Life beyond Two Paradigms: An Immodest Proposal

“The technologies are spoilers.”

“Turning our backs on the full sensory business of living, we have installed another-proxy-world between ourselves and that original place.”–Sven Birkerts

(Prefatory notes: The two paradigms being print/book-based culture, the other e-mediated culture. “Immodest” as in bold.)

Much has been said and written about the decline in influence of reading, the printed word and printed books within the past three to five years in the wake of the swift rise of e-media hand-held devices. Sven Birkerts’ The Gutenberg Elegies: The Fate of Reading in an Electronic Age, a key book on this topic, was written nearly twenty years ago (1994) forecasting much that we currently see unfolding or changed.

For thirty years, I worked for educational publishing–writing and editing textbooks, and after 2007, I noticed that sales of such books were beginning to drop. The old long continuing sales of core books, in particular, was beginning to decline. After the introduction of interactive white boards in the classroom and accompanying e-media devices and after 2010, around the time of the introduction of smartphones, sales slumped even more. Clearly fewer books were being used in the classroom.

“Language is the soul’s ozone layer and we thin it at our peril.”                                        -Sven Birkerts

From a senior-high-English perspective, there has also been a corresponding decrease in the use of nonfictional prose, novels, full-length plays, Shakespeare, and poetry. Students in English are reading shorter and fewer print texts. My conclusion is that there is less exposure to and immersion in the printed word, in books, and, correspondingly, less exposure to thought, ideas, and patterns (themes).

Serious reading is above all an agency of self-making.”                                                   -Sven Birkerts

I would also conclude that many students are much less well-read, and ‘narrower’, more superficial (unable to read more complex syntactical structures, unable to talk in depth about ideas, unable to express themselves except in the most basic, limited prose). Nice kids perhaps, but not especially deep, bright, or articulate except in a narrow, limited, conventional way, much like all the other screen kids raised largely bookless, and not particularly interested in the olde possibilities of word and thought.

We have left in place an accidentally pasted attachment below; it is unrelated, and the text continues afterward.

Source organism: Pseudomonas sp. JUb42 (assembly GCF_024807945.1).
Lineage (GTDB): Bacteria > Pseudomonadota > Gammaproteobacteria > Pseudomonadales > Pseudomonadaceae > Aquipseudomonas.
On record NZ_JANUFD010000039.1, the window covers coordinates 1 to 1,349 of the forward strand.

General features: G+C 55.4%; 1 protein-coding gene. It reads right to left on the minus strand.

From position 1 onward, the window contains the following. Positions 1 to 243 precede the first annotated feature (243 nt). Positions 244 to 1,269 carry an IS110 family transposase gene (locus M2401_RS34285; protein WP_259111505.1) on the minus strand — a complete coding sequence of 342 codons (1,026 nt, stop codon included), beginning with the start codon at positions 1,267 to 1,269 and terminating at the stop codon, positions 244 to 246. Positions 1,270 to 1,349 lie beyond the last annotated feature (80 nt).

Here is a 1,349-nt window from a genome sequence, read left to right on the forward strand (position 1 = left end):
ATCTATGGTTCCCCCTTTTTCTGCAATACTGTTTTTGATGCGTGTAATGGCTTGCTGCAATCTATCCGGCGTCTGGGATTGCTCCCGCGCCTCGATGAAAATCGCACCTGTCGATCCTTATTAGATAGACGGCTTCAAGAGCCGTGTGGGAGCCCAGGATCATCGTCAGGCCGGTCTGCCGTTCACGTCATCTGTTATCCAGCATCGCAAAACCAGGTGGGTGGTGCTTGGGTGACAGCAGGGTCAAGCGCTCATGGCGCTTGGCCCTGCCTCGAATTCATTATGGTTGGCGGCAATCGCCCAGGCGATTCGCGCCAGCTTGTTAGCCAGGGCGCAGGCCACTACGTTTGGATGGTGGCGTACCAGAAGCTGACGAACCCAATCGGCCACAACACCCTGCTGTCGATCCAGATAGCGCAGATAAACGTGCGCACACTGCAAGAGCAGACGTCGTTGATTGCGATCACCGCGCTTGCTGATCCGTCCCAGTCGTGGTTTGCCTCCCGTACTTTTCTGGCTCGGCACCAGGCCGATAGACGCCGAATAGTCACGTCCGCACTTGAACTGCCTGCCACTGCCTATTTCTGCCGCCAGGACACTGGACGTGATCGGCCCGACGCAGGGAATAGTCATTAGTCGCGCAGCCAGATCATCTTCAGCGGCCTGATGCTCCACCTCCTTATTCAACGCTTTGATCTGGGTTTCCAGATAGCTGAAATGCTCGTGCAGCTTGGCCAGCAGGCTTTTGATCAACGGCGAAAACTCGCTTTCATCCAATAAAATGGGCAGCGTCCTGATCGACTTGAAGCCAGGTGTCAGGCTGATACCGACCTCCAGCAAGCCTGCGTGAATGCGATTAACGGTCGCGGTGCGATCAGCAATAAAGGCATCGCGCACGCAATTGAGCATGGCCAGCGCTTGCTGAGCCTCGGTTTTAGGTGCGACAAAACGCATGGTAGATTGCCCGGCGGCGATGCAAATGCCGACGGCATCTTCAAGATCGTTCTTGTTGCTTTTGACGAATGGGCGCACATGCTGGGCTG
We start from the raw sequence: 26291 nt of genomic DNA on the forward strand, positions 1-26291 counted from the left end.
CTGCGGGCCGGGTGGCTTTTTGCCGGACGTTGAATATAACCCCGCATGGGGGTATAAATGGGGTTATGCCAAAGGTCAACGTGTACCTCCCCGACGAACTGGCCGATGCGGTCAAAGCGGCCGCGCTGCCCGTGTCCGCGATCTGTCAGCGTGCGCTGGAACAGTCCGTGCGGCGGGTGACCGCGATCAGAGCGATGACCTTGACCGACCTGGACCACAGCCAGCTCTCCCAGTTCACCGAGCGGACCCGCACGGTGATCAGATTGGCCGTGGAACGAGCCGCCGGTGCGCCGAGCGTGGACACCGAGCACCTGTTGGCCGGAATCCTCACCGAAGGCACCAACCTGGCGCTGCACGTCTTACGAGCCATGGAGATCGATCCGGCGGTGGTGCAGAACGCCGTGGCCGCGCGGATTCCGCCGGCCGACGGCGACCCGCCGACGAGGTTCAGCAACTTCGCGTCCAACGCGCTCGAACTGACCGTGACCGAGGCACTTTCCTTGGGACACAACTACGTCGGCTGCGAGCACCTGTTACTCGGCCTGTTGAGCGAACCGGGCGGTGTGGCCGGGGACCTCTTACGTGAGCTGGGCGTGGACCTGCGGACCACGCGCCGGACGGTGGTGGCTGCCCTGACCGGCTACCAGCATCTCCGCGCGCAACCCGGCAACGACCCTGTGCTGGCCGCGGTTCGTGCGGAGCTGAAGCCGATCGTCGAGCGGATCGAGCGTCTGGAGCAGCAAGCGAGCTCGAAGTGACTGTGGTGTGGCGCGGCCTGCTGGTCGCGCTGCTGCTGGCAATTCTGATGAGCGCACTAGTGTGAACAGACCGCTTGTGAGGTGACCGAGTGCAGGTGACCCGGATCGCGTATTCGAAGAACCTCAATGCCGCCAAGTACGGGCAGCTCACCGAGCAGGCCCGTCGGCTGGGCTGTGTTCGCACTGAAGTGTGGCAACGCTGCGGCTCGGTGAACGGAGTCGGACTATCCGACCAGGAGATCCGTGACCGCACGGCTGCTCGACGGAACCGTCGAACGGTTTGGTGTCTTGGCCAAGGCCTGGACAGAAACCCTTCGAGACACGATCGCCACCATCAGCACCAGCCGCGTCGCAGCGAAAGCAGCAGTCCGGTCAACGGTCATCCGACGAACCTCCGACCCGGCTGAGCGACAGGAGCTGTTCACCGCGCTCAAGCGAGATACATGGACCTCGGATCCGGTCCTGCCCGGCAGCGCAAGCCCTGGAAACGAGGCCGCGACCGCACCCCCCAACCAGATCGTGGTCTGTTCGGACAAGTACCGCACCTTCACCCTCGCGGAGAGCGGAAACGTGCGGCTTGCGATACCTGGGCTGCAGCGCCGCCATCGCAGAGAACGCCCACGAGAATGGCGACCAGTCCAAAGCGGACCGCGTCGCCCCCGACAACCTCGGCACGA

I did an earlier blog entry about how the e-mediated world has changed, limited, and impoverished its users, particularly the young. Here is that list again:

Doh! Ain’t no apps for:

-common sense


-sense of humor and wit



-personal depth

-natural capacity to respond to beauty

-creative consciousness

-empathy and sympathy

-civility and courtesy

-gentleness, kindness and caring

-natural innocence, awe, and wonder

-natural curiosity


-institutions that truly serve the public and not merely politicians, parties, or government


-real intimacy, open-heartedness, love, and touch

-live in-person presence

-physical traditional works of art

-nature and pets

-genius and vision


-personal freedom

-true individuality

-unconventional consciousness

-moments of being

-unagenda-ed possibilities

-un-e-mediated spirit and soul experience

-un-e-mediated magic moments

And never will be.

All those many things rapidly vanishing, quickly forgotten, or gone largely missing in our ‘wonderful’ brave new d-world.

“Technology dominates us all, diminishing our freedom.”
-Dorothy McCall, quoted in The Los Angeles Times, 14 March 1974                          

The e- or d-technology looks like fun, you can play with it, and do some amazing simple things with it. But it is no substitute for physical reality and a lot of things that humans once took for granted and could do on their own. Despite its intrusive incursions into our lives, work, and autonomy, e-media technology is frankly a diminished world or limited/limiting paradigm. It cannot do or offer much of what I’ve outlined above–possibilities enjoyedand experienced by the older book-raised, print-based people in our society.

I firmly believe that the way out of this limited/limiting e-obsession, will begin with how today’s and tomorrow’s generations are raised at home and at schools. The e-devices should not be used until a base based on the best of the old book and print culture paradigm has been instilled and encouraged. Rather than parents and elementary teachers/schools selling kids out early to the machines, they should teach children along more ‘olde school’ lines, making the olde paradigm the new/old foundation of the predominant e-mediated world.

All over again, kids need to learn the following:


-how to play on their own, uninterruptedly, without a screen device in the room so they can use their primary imaginations (the same when with other kids)

-to speak their own primary language first, and then assisted with identifying the people, things, and experiences in their world

-they should be encouraged to empathize and appreciate from an early age

-they should learn basic skills like letter and word recognition, and basic counting and simple mathematical operations (i.e.,adding, subtracting) without screen devices

-they should be encouraged to move, not just sit in one place glued to a screen

-they should be encouraged to work out solutions on their own or with limited assistance to their problems to help make them more autonomous

-they should be encouraged to look for, imagine, and think about possibilities in a variety of situations